Intended for healthcare professionals

Editor's Choice

Wellbeing—for patients and doctors

BMJ 2019; 364 doi: (Published 14 March 2019) Cite this as: BMJ 2019;364:l1156
  1. Fiona Godlee, editor in chief
  1. The BMJ
  1. fgodlee{at}
    Follow Fiona on Twitter @fgodlee

How should we better prevent falls among older people? This may not seem the most pressing issue for doctors, but, as reported this week (doi:10.1136/bmj.l880), falls are a leading cause of morbidity and death in people aged over 75, and the costs to health and social care are growing as the population ages.

A range of preventive interventions have been tested. On the basis of evidence from randomised trials, Alison Pighills and colleagues recommend comprehensively assessing and modifying the home environment. But this works only for patients at high risk of falls and if done by an occupational therapist rather than a non-expert health worker.

Among people who have had a fall (about a third of those aged over 65), the fear of falling may further inhibit healthy ageing. Fear causes people to limit their activities, reducing their fitness and quality of life. Health anxiety can have a similar effect, say Erik Hedman-Lagerlöf and colleagues (doi:10.1136/bmj.l774). Formerly known as somatic symptom disorder, health anxiety is common, debilitating, and hard to manage well. It’s tempting to just reassure patients, but these authors say this should be avoided. “Reassurance to patients with health anxiety is like an addictive drug—it provides immediate relief but wears off quickly, sometimes even by the end of the consultation.” A patient who was an adviser for the article confirmed this, noting that being told that “there is nothing wrong with you” is unhelpful and that persistent reassurance only makes him attend more often. Instead the authors suggest acknowledging patients’ concerns, validating their symptoms as real, providing an alternative explanation, and offering cognitive behavioural therapy, which has been found to be effective as a first line treatment.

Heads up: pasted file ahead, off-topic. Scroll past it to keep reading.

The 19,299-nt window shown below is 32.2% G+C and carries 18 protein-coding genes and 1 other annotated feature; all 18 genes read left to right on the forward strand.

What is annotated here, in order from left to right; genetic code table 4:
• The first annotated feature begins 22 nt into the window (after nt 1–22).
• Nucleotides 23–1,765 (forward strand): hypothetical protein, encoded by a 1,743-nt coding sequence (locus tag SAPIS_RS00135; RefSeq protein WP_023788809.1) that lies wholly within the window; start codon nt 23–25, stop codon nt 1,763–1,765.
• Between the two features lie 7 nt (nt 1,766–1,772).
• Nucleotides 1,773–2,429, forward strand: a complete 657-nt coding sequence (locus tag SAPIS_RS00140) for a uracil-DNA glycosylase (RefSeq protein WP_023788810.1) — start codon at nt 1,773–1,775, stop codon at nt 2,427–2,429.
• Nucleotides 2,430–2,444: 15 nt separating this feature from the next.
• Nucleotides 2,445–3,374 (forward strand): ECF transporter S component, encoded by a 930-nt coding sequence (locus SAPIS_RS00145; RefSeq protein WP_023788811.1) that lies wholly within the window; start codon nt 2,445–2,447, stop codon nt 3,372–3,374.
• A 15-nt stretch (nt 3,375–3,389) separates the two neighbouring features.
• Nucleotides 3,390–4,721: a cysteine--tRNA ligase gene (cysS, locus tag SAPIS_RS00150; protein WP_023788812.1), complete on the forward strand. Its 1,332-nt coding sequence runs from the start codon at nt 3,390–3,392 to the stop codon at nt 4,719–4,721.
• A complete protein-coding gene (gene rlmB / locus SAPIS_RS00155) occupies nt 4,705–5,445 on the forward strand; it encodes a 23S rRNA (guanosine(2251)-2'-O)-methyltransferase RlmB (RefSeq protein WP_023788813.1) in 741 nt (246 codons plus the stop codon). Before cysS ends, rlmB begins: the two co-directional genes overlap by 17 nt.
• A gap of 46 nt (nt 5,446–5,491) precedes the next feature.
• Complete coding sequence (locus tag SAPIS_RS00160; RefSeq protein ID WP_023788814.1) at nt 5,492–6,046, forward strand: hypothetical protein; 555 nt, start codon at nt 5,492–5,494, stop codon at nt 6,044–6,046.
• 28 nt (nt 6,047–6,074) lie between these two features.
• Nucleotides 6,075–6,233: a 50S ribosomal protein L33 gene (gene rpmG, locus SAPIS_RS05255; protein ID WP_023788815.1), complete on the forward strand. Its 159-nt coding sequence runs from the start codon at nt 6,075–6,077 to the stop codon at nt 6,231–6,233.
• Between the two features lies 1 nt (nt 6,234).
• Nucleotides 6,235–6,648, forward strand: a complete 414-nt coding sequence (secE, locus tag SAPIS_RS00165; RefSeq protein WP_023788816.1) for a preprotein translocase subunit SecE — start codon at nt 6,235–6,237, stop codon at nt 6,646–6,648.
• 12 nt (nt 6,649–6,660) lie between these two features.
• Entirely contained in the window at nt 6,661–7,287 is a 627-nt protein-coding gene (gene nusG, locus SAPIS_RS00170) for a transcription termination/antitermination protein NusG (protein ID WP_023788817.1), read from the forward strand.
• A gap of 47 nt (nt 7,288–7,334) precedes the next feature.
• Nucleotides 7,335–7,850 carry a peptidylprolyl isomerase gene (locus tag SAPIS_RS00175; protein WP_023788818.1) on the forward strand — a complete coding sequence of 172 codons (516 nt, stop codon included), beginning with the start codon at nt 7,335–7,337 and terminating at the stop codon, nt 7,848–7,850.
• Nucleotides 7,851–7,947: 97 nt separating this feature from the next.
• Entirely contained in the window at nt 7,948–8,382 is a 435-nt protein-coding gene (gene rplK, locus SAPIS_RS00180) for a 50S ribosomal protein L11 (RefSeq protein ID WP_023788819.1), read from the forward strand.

What of the wellbeing of doctors who carry the psychological burden of caring for patients and relatives? In an essay Caroline Elton calls for a radical rethink (doi:10.1136/bmj.l968). Quoting from Samuel Shem’s novel The House of God she asks, “How can we care for patients if nobody cares for us?” She says we should learn from a different caring scenario—mother and child—to understand how the burden of responsibility, the fear of making mistakes, and the lack of support from others leave new mothers (and junior doctors) exhausted and resentful, even to the extent of developing hatred and disgust towards their charges. To ward off such damaging emotions the Mayo Clinic and now Stanford Medicine in the US have appointed chief wellness officers, who are charged with implementing strategies to reduce burnout. The BMJ supports Elton’s call for similar appointments to the boards of NHS trusts.

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